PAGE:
Everyone seems to be in a state of flux in Carding these days. What with high school and college graduations, weddings, the advent of summer, and vacations, everyone seems to be coming or going.
But underneath all the bustle, there are threads of anxiety, especially in Harry Brown’s family.
Especially for Harry Brown.
This is the fourth part of a family saga, a family evolving into tomorrow. Here’s where you can go to catch up: one, two and three.
We’ll wind it all up after the 4th of July. Wow, that’s next week!! How did we get here so fast?
Welcome to Carding, Vermont where life always includes a dash of the unexpected. You can find the little town that no one can seem to find on a map right here in the Carding Chronicles and in the four novels of Carding, Vermont, The Road Unsalted, Thieves of Fire, The Dazzling Uncertainty of Life, and Lights in Water, Dancing.
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When you gaze at the calendar, there’s arguably no month that’s more pregnant with change than June.
It’s the month of graduations from high school and college. It’s the most popular month for weddings. The heat of summer settles in, dissipating the anxiety that accompanies the cold-weather months.
One one level, the changes rippling through Carding are normal for this time of years. Wil Bennett and his friend Dave Muzzy are struggling to master their impatience at the slow pace that high schools consider necessary for Pomp and Circumstance while wondering why it’s so important.
They’re not the only ones sleepwalking through Carding High’s graduation exercises. Nothing has turned out the way their erstwhile friend, Brian Lambert, had hoped. The Carding girlfriend that he dropped (Wil’s sister Faye) continues to ignore him and the former girlfriend from Martha’s Vineyard whose acquaintance he renewed won’t return his calls. He’s so embarrassed by the way he treated Faye that he can’t look Wil or Dave in the eye.
Worst of all, his father cornered him into accepting a basketball scholarship from a college he’s sure he’ll despise. He hates playing basketball.
So it wouldn’t be out of line to say that Brian Lambert is one big ball of hurt, resentment, and pain.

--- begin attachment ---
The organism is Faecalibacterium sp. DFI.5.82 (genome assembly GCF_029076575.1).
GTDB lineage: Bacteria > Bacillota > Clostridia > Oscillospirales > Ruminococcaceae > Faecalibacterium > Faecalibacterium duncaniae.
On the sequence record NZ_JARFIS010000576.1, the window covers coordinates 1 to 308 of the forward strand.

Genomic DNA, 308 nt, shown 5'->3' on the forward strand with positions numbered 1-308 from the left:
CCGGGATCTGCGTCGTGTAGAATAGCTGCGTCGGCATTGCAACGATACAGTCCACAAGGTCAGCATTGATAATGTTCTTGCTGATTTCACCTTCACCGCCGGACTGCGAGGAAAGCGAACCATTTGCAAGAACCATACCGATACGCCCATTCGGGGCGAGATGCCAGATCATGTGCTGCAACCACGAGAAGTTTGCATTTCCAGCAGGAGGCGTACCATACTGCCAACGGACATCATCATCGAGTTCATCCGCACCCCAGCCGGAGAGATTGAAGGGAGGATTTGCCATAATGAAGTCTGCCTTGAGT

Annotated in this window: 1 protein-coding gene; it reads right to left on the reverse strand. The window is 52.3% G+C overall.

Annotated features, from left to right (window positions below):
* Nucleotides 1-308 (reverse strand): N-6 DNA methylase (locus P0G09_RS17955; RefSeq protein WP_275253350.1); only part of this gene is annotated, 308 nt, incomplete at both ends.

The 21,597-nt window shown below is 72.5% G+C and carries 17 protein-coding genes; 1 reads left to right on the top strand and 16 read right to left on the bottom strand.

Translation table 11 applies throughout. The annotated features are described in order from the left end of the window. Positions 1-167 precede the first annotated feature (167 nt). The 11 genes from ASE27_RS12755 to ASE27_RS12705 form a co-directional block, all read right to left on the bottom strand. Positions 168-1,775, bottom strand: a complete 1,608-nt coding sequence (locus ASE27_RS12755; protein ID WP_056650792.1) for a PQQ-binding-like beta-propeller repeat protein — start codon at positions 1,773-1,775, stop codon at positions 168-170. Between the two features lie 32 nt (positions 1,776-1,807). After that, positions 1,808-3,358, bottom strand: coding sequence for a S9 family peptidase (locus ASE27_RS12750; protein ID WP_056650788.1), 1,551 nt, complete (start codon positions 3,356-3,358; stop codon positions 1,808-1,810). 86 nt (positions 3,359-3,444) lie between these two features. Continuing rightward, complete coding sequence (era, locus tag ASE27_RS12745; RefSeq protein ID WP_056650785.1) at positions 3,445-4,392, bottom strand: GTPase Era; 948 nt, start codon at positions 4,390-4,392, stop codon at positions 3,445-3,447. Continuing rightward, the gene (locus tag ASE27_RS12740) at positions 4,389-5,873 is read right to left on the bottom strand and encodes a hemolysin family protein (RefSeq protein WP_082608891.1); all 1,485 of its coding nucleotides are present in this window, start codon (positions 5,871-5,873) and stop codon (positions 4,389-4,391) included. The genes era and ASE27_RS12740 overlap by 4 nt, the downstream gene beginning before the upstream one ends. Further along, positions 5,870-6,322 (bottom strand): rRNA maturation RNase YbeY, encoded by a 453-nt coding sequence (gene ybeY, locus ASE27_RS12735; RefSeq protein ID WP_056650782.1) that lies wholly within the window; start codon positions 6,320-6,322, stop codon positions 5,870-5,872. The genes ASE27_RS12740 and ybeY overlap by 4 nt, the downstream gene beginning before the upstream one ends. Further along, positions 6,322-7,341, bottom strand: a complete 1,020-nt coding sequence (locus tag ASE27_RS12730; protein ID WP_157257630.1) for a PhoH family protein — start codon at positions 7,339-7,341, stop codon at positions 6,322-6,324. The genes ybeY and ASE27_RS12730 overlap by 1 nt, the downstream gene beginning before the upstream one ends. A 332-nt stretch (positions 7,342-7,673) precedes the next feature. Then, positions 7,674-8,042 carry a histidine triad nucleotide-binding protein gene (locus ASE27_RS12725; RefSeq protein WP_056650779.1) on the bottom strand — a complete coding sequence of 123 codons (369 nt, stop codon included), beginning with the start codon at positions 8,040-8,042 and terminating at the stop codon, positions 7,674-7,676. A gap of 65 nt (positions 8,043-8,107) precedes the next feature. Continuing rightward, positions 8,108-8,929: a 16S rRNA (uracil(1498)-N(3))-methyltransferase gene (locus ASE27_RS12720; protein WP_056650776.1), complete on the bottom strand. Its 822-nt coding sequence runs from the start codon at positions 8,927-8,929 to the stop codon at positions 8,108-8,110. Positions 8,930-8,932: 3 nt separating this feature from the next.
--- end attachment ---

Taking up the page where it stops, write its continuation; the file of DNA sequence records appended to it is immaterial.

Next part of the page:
For that matter, so is Harry Brown.
To his surprise, none of Harry’s standard emotional manipulating strategies have worked since his stroke. The fact that they are based on an out-of-date image of himself as a tough guy has never occurred to Harry. In his mind, he’s still the same ruthless businessman and lover that he’s always been.
“Love ’em and leave ’em, I always say,” he used to brag to his golfing buddies. “There’s always another chump or woman around the next corner.”
Until there isn’t.
His first wife—Edie Wolfe—came to despise Harry and his attitude, eventually running away from him in the middle of the night.
But Edie’s faithlessness was nothing in comparison to wife-number-two’s duplicity.
It all started when Louisa took control of his personal and business affairs while Harry was incapacitated with his stroke. Then she divided their home in two while he was in rehab, building a wall right through the middle of the house with her on one side and him on the other. Then she deserted him entirely, moving into a dinky modular home put together by their traitorous sons.
But her latest breach of trust was the worst. Louisa had had the audacity to file for a divorce, demanding half of the value of their house and half the value of his trucking business, Brown & Sons.
“A man works his whole life for his family and what thanks does he get?” Harry grumped every morning over the breakfast table.
His new cook and housekeeper, Connie Lindfors, didn’t bother to comment because she knew that Harry preferred to answer his own questions.
“Would you like bacon or sausage with your eggs this morning?” she asked as she watched a pat of butter transform itself from solid to liquid in the bottom of her frying pan. Harry preferred his three scrambled eggs cooked in butter.
“Have we got any more of that thick-sliced bacon?” he asked. “That’s the way bacon’s supposed to be, not that thin namby-pamby stuff.”
When Connie leaned into the open refrigerator to take a look, Harry took a moment to appreciate the fact that her middle-age girth was not as ample as he had at first assumed. When she emerged triumphantly with a package in her hand, she ignored his ogle.
He’s nothing but an old codger with a dinky ticker, she told herself. Who does he think he is?
“This is the last of it,” she said as she slid the bacon into the pan beside the eggs. “I’ll have to get over to Cooper’s to get some more.”
Harry turned to look out the window. The morning clouds were dissipating fast. “I’ll think I’ll go with you, maybe sit on a bench on the green with a coffee, watch the world go by a little bit while you do the shopping,” he said. “Would that be all right?”
Ever since Harry discovered that Connie would cook him whatever he asked for without lecturing him about diet, he figured he’d better be nice to her so she’d stay.